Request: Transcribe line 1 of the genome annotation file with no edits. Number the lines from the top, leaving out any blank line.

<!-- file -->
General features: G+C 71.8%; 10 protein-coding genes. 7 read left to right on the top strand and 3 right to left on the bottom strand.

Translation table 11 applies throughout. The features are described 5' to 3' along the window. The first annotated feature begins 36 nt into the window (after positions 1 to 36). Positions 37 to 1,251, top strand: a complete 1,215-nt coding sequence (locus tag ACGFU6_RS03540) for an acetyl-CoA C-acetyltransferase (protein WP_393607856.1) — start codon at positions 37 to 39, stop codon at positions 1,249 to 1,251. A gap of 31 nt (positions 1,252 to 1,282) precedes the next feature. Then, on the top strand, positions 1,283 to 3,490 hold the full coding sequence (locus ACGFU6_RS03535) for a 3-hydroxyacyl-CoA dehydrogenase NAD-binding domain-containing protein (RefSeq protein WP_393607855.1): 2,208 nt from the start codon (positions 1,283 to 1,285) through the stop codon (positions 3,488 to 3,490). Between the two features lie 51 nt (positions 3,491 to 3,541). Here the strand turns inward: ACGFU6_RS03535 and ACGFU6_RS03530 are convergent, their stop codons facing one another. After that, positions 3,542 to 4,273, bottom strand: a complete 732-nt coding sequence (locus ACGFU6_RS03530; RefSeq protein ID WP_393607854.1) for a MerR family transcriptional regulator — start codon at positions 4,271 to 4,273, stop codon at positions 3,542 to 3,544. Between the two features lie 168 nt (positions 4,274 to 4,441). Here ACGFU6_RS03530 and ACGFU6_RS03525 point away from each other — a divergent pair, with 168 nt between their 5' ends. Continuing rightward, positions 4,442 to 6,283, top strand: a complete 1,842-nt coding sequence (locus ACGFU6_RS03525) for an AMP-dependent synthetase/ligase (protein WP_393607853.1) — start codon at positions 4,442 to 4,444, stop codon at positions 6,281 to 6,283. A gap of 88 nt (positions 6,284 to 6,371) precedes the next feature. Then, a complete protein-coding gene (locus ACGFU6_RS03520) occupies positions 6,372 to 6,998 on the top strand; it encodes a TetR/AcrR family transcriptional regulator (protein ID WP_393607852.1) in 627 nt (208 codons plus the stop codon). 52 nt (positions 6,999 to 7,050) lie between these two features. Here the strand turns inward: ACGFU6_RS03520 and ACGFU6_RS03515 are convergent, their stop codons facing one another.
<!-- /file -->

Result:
General features: G+C 71.8%; 10 protein-coding genes. 7 read left to right on the top strand and 3 right to left on the bottom strand.